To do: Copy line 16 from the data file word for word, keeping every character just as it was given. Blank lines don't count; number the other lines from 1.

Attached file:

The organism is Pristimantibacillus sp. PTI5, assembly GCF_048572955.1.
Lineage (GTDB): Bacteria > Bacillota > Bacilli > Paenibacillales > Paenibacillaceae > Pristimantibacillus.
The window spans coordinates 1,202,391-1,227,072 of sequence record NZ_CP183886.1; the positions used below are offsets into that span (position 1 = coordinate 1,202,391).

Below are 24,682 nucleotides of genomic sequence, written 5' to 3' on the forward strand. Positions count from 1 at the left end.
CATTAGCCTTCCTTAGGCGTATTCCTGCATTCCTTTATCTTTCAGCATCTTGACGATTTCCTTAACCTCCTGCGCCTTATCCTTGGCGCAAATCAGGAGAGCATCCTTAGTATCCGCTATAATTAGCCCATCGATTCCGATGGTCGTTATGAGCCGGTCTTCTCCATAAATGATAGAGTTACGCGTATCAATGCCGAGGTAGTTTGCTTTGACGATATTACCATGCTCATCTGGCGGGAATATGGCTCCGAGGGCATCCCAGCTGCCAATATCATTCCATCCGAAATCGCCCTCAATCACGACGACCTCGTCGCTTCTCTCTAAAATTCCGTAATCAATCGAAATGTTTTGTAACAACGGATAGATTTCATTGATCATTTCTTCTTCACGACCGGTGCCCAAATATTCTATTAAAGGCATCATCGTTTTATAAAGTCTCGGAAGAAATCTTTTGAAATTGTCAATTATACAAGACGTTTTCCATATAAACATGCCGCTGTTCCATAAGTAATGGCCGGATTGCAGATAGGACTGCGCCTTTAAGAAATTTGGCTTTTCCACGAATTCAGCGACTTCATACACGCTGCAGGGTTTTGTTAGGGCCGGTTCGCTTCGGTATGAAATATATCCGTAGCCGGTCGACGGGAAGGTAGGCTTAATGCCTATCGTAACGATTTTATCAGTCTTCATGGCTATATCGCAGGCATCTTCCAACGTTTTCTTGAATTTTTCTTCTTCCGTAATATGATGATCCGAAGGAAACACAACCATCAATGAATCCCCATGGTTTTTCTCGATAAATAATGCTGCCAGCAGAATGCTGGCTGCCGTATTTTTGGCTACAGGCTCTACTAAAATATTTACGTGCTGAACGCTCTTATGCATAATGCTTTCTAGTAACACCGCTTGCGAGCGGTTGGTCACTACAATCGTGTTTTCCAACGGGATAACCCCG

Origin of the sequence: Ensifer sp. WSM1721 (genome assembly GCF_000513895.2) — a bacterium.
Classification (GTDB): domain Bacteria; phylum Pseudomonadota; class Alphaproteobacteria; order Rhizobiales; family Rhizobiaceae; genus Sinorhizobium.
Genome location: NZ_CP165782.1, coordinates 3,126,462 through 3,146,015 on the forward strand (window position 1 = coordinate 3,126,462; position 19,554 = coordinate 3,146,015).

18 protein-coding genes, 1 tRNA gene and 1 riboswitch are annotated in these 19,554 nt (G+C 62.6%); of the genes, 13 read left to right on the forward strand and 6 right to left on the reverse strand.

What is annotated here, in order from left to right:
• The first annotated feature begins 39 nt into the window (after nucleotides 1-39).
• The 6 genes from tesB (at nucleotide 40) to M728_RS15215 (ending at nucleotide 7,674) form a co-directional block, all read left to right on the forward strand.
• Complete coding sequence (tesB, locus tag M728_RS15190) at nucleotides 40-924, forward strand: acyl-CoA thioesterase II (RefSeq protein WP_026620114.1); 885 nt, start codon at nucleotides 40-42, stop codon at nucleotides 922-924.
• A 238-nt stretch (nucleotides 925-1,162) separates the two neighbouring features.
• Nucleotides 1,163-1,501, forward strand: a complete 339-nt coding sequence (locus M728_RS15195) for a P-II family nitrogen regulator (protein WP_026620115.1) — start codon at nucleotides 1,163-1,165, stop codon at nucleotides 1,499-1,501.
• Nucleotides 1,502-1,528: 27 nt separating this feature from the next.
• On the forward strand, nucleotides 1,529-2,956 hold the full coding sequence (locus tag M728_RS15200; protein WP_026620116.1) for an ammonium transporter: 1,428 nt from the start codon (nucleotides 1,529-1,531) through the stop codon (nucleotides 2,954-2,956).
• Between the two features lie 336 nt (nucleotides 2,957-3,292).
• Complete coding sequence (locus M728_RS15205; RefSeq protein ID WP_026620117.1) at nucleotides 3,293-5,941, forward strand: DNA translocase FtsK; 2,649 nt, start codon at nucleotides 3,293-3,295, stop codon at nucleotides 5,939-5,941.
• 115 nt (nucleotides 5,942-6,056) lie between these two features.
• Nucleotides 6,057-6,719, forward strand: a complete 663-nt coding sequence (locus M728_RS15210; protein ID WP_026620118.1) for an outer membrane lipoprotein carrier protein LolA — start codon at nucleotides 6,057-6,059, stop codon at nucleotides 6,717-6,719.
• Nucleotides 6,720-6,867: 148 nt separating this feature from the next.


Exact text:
• Nucleotides 1,502-1,528: 27 nt separating this feature from the next.